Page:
In this post, we discuss scaffolding with Andrea Dorr, our Transition Coordinator and former math teacher, to help you better understand this term and help you visualize how it's used in our classrooms. We also explain the integral role scaffolding plays as Andrea evaluates students' readiness to transition into other schools.
Rising TJS 6th Grader
I did okay in school for a while, but then second grade hit. We had more homework, bigger books and harder math. Chapter books were really tough for me. The words would just become garbled – it was like they wouldn’t stay on the page. The words were also typed so small that I had trouble reading them. My parents thought I needed glasses, but later we learned that I have dyslexia.
How did you feel when you learned you have dyslexia?
I remember that “dyslexia” just seemed like a really big word that I didn’t understand. I just thought I was dumb.
I used to feel like I was the only kid who was struggling. I had to get a tutor, and other kids at my old school wondered why I was different.
Because of tutoring, I had to miss PE. I didn’t get my exercise, so I wanted to move around a lot even when it was time to focus. It was really hard to pay attention. I wanted to run around and touch everything in the room!
After a while, my parents realized that I needed to go to a school for kids like me. That’s when we found The Joy School.
How did you feel when you first came to The Joy School?
On my visit day to TJS, I was really scared. I didn’t want to have to come home and tell my mom that another school didn’t work out.
But when my mom asked me how my day went, I told her, “I’d love to go here mom. I feel like I belong here.”
In the past, kids made me feel bad for being different. But on my first day at The Joy School, I made a friend named Audrey right away. Since then I’ve known I can talk to people here.
What do you think is The Joy School’s purpose?
The Joy School tries to make kids feel more comfortable in their environment. There are so many kids just like me here. Outside TJS I can feel lonely. I’m so glad this school exists.
I learned fast that The Joy School is a very happy place. At The Joy School, when something goes wrong, you can still see the light. You feel like you can make your way through it.
How have things changed since you started at The Joy School?
I used to think I was dumb, so I didn’t talk a lot. I didn’t know how to be social. That all changed at The Joy School. Now I know there are lots of people like me. We just think differently.
Some kids need more time than others. Some flowers take longer to bloom. If you rush them, they'll end up wilted. I love that TJS teachers work with me at a pace I can handle.
How do the teachers at TJS help you?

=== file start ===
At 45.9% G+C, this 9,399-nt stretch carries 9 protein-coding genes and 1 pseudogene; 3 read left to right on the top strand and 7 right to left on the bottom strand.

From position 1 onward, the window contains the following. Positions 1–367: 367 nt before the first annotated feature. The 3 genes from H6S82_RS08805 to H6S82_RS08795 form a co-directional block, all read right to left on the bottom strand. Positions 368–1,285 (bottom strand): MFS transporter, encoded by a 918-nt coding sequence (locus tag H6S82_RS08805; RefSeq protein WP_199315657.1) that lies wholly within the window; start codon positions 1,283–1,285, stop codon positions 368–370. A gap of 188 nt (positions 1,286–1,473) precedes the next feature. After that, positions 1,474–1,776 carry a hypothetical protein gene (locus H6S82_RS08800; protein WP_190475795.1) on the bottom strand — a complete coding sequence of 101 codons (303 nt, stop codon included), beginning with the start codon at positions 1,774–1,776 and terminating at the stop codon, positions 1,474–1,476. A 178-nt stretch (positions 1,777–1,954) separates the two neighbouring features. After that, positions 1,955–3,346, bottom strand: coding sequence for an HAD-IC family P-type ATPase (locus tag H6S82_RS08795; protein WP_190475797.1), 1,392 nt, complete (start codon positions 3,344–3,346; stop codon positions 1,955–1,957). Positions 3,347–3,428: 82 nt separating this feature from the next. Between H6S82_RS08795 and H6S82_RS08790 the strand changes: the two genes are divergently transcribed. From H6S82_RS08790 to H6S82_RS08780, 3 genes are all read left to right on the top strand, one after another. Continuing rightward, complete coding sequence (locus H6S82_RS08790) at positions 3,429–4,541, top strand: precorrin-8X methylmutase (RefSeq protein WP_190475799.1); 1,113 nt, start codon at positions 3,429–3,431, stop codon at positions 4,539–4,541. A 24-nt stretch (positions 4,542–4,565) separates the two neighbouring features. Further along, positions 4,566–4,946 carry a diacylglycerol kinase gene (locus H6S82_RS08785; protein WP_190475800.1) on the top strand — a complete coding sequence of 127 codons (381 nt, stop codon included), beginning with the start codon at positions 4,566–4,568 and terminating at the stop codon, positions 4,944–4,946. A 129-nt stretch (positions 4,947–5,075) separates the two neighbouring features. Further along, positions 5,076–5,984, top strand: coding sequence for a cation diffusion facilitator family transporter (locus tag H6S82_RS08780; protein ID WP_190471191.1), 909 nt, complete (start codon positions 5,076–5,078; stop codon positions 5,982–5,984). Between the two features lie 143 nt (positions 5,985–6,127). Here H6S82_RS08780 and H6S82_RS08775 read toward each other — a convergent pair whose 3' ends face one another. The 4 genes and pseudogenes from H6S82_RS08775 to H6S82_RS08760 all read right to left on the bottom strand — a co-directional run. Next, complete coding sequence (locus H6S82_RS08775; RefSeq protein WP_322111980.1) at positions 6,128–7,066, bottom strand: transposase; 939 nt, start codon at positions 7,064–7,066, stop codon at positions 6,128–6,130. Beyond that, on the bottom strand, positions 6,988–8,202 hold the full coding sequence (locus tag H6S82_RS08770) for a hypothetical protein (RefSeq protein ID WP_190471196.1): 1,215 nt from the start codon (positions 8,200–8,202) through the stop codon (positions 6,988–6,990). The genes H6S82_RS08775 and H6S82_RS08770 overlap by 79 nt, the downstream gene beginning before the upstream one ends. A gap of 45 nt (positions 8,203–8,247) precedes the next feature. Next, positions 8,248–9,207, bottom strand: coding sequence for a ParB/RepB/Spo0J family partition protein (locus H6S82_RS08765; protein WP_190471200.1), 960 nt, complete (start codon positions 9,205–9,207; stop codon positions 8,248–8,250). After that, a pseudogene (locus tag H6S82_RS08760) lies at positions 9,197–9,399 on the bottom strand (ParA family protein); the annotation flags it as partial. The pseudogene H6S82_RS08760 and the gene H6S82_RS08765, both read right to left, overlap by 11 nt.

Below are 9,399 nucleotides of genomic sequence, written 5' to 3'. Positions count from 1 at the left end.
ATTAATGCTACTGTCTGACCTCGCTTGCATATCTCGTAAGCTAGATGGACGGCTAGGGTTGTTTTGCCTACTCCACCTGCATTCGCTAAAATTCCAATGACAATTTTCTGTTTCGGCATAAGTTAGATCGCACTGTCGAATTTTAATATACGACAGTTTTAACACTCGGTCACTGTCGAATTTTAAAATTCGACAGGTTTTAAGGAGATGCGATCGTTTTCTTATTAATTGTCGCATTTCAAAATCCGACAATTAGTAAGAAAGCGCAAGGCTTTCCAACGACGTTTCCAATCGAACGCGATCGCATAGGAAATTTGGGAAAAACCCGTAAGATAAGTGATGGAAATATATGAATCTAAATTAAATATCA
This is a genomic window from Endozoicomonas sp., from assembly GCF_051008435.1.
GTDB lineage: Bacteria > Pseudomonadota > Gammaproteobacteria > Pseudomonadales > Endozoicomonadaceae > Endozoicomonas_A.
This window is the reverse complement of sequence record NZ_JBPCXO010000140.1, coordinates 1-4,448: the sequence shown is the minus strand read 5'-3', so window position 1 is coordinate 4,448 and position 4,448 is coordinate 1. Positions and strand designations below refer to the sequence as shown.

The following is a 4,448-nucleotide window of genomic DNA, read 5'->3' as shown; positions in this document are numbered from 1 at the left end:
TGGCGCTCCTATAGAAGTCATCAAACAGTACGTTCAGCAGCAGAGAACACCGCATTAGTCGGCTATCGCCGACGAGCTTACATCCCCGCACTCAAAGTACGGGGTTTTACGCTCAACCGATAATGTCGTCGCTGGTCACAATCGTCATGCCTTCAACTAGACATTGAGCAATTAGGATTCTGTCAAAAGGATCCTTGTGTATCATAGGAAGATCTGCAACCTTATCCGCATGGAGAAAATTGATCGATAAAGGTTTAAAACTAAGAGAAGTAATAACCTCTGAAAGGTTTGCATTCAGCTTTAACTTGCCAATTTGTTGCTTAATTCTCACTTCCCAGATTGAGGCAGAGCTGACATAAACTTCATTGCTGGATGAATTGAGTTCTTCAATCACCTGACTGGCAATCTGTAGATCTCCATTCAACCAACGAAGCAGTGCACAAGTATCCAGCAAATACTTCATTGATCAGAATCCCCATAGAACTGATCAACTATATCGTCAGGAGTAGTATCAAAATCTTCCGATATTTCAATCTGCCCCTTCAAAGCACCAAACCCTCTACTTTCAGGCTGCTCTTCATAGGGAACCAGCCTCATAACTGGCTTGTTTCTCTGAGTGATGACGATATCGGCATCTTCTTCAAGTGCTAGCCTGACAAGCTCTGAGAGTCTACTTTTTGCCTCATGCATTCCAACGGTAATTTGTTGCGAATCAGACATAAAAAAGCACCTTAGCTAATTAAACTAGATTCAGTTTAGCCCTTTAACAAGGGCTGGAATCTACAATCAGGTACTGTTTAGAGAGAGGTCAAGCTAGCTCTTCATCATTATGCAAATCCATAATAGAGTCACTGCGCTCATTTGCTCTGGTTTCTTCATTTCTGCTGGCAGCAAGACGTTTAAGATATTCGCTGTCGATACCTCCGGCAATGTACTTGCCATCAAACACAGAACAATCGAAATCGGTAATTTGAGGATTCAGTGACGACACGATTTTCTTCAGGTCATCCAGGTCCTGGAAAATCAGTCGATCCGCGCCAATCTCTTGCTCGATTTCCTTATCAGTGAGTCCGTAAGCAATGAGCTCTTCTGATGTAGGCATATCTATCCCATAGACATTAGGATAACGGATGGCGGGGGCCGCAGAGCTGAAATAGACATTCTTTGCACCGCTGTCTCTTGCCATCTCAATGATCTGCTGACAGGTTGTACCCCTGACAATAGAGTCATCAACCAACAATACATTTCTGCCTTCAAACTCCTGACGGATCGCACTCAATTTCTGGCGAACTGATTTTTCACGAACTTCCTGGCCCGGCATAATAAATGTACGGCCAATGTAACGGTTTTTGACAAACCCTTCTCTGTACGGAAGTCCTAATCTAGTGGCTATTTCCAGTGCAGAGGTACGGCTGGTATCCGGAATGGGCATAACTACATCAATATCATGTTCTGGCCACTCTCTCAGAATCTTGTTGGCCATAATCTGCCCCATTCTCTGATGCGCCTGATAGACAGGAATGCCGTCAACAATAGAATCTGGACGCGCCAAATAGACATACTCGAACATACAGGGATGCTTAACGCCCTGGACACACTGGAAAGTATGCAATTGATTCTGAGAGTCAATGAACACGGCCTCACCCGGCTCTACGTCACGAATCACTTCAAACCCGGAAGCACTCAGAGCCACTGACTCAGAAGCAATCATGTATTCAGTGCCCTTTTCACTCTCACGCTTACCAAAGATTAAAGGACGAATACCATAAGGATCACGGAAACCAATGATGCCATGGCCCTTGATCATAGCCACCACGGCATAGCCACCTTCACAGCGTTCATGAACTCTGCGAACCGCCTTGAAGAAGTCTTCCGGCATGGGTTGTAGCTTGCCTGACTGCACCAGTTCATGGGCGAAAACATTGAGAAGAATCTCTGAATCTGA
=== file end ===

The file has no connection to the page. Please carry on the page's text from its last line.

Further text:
Mrs. Scott makes math easier. She puts it in a way that I understand and remember. She uses real life examples like recipes.
Mrs. Donovan has helped me so much with reading. We use “word chunking” to break up new words into syllables. We also get to act out new words. It’s awesome to get to move around, and it helps me remember what the words mean better than if someone just tells me to memorize it. It’s a lot less boring. I used to get all Fs, but now I may only get a few spelling words wrong.
It used to be really hard for me to read and do math word problems when I first came to TJS. Now I can read smaller letters without getting overwhelmed. The words aren’t falling off the page.
TJS teachers have time to prep you for when you mainstream to a new school. They don’t rush you. You’re learning a lot of the same things other schools teach, but in a better way – a way that makes sense for you. There is still homework, but the teachers know your ability, so it goes smoother.
It's not that it's easy. There are still challenges, but now I know how to face them. When we take standardized tests, I am more relaxed because I don’t feel pressured.
The teachers here are kind – people are always smiling. They open up your days to new possibilities.
How do you feel about starting middle school at TJS next year?
I’m excited, but also a little scared. It’s a big step. There are teachers I don’t know yet. Still, I can’t wait to have more opportunities that come with being in middle school. There are more electives you can do, and other students will stop seeing me as a little kid.
Do you think having gone to TJS in elementary and middle school will help you in high school?
It is hard to imagine going to high school if I hadn’t gone to The Joy School. I wouldn’t have the social skills I learned here. At TJS I have a chance to speak up in classes knowing that people won’t taunt me because I’m different.
What do you want kids who have dyslexia to know about The Joy School?
If you have dyslexia, The Joy School is awesome. You don’t have to be scared. I was scared before I came here. But the teachers are nice and care about you. I used to have a really hard time in a lot of subjects – I still have work to do, but I have made progress. If you come here, you will have things to work on, but I think... no, I know you will improve.
Don’t take short cuts. It may feel like you’re getting done faster in the moment, but when you take the next big step to middle school or high school, you’re going to get stuck. There will always be bumps in the road, but if you take your time and learn the skills you need, you will know how to face those challenges.
How do you feel now about having dyslexia?
People misunderstand dyslexia a lot. It really just means that you think differently, and you might have a hard time reading and focusing. Your brain just works differently. It used to bother me, but I don’t care if I have dyslexia now. If I didn’t have dyslexia, it would change who I am. I would be quieter.
Dealing with a learning difference can make you more accepting. If someone says that I’m weird, I say, “That’s just who I am.” Some of the best inventors in the world were laughed at because they had different ways of thinking.